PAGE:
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Jeju to develop MICE industryTourism industry sees new addition to its repertoire in aim to become world-class destination
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승인 2009.10.15  13:54:05
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▲ Hong Sung-Hwa is the director of Jeju’s MICE Industry Project Team. MICE, or“ Meetings, Incentives, Convention and Exhibition,”has become a booming market, creating new avenues and opportunities in business. Jeju Island would seem the perfect choice for MICE events thanks to the attributes of its natural environment. Photo courtesy Jeju Provincial Government. Inset photo courtesy Kenneth McLeod

Jeju's endeavors to become a leading tourism destination continue with the appointment of a special administrative unit dedicated to establishing Jeju with MICE. Mice, you say? Yes. The acronym, which stands for “Meetings, Incentives, Convention and Exhibition,” may be a little humorous at first but the MICE industry means big business and opportunities for the hosting destination country or city.

The MICE industry is primarily concerned with group events. Large organizations occasionally require venues in which to gather staff, and related participants, for corporate team building, training, rewards and networking activities. These organizations are often international or global in scale, and their events may easily exceed 1,000 people. Given the size of these events, and the large amount of money spent, a thriving industry has developed around attracting and hosting them. This has become known as the “MICE industry”, and of special interest for Jeju is the Incentive Travel segment of the industry.

Incentive Travel involves attracting a potential client to come to a destination through the use of “incentives” such as superior tourism facilities, environment, theme events (role-playing, or adventure activities), human resources training, and unique experiences; that create a memorable experience for the participants. The host must be a master of the coordination of all aspects of travel, tourism and accommodation, and strive to provide world class service and the perfect execution of the event. The other segments of the industry (meetings, convention and exhibition) are more traditional, requiring convention-style facilities and hotels for the events.

Hong Sung-hwa, Director of the MICE Industry Project Team, says that “Jeju is the best place to host MICE events, and is well suited for resort-style incentive tourism.” The Jeju team has been designated by the Korean central government and given the responsibility of developing a comprehensive MICE industry strategy. The project team's goals are to develop the required organizational infrastructure to successfully attract MICE events on Jeju.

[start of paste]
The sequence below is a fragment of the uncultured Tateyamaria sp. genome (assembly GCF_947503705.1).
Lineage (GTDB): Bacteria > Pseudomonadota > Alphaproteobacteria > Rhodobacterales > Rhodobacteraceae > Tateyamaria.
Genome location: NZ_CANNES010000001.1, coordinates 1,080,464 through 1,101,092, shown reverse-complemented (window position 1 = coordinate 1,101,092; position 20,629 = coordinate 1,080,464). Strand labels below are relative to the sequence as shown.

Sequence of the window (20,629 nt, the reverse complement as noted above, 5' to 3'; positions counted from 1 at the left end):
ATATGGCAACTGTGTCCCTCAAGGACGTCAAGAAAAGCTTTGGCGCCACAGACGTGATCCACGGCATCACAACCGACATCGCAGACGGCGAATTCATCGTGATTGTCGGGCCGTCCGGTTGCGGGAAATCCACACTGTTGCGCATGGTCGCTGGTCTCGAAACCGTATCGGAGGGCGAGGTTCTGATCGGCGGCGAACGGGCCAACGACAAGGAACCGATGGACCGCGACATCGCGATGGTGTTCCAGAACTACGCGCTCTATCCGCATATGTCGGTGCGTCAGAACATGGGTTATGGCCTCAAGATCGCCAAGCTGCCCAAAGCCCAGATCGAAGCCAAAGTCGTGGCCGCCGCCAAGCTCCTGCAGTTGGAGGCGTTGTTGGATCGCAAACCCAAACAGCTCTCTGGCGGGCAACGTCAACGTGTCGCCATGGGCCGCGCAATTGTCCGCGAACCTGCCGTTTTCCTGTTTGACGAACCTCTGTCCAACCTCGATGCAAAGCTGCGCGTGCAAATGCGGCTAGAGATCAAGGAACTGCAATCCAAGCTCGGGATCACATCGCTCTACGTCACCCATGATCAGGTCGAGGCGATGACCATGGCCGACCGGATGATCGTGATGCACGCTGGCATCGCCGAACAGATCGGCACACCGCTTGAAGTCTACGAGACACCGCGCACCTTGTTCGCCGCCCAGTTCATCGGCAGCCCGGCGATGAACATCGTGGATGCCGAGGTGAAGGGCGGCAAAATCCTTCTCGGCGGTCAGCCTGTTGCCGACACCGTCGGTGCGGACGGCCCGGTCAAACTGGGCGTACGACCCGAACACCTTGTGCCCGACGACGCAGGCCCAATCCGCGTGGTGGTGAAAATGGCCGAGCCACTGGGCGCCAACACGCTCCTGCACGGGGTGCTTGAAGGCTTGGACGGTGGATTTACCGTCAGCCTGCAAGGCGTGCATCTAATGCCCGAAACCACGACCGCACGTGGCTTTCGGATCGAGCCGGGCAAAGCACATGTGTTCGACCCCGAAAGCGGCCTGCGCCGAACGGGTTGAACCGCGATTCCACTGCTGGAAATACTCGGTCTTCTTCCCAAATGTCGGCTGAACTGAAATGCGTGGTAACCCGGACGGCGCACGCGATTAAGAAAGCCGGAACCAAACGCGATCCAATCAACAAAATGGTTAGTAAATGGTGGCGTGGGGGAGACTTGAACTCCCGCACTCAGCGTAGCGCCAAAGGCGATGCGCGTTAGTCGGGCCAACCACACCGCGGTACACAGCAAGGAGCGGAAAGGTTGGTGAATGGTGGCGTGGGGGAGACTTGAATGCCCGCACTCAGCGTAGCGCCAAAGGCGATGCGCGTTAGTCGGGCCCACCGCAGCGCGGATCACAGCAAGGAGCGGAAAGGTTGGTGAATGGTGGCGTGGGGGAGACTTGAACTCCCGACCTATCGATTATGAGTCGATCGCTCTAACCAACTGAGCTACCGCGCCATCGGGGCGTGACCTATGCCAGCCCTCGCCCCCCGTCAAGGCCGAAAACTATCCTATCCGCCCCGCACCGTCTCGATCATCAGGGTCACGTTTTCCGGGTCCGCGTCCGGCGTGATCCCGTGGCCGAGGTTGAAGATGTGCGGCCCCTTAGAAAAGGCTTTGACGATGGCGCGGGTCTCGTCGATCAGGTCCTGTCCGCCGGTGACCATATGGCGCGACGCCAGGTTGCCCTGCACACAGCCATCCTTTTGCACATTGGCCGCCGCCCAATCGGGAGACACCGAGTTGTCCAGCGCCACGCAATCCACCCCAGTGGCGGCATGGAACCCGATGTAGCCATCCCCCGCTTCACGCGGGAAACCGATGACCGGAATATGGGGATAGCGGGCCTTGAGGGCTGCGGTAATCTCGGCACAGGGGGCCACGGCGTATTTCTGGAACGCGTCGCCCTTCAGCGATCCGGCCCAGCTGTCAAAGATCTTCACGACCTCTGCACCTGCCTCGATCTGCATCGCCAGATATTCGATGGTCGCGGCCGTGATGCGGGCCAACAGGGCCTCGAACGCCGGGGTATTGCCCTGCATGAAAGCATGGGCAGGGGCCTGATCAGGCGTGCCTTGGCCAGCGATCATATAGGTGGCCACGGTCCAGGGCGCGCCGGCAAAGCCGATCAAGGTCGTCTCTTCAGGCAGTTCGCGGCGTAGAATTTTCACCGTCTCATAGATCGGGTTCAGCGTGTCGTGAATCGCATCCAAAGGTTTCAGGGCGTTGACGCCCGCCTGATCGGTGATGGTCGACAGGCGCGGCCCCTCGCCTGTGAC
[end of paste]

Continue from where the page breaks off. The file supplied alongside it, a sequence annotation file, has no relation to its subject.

The MICE Industry Project Team has been given a 20 billion won (17 million USD) budget over three years. The current government is allocating research and development funds to a wide variety of industries, but to specific regions or groups with the best skills. In the case of the Jeju’s tourism-focused Industry Project Team, the key learning and successful practices will then be adopted nationwide to support other potential venues.

Hong says, “Jeju has nice facilities such as the International Convention Center- which can accommodate up to 4,500 people, 5 star hotels, a growing human resources capability, new environmental tourism with the UNESCO World Heritage Sites and Olle trails, and about 300 unique tourist attractions.” The team is also confident that Jeju people are open to the tourist trade. “Jeju people have a good attitude.” He adds.

Some barriers to entering the competitive market, for Jeju, include the island's location, which requires charter flights via Seoul. “At the present time, direct, international flights are limited, which makes it challenging to bring in large groups directly,” says Jo Sung-jin, a senior researcher on the project team, “the capacity of Jeju International Airport is also reaching its limit, and so another airport facility may be required.” The language ability of administrative front-line and event staff is also an issue that must be continually developed. Necessary languages include English, Japanese and Chinese, to meet the needs of the largest nearby markets.

Jeju is facing off against well established MICE industry markets in Singapore, Hong Kong and Tokyo. “These are the main international competitors within our region.” says Hong. Jeju has only begun to have the capability to host large scale events since 2000, “but since then has developed quite rapidly.”Hong notes. While still primarily hosting only national-level events, Jeju has made remarkable progress by hosting the ASTA and PATA conferences (American Society of Travel Agents, and Pacific Asia Travel Association). These are among other international political and sporting events such as ASEAN group meetings which Jeju successfully hosted, and its involvement in the LPGA tour.

The addition of MICE-related tourism to Jeju is another step towards the development of Jeju's ultimate ability to become a world class destination, and is very much worth paying attention to.
ⓒ Jeju Weekly 2009 (http://www.jejuweekly.com)
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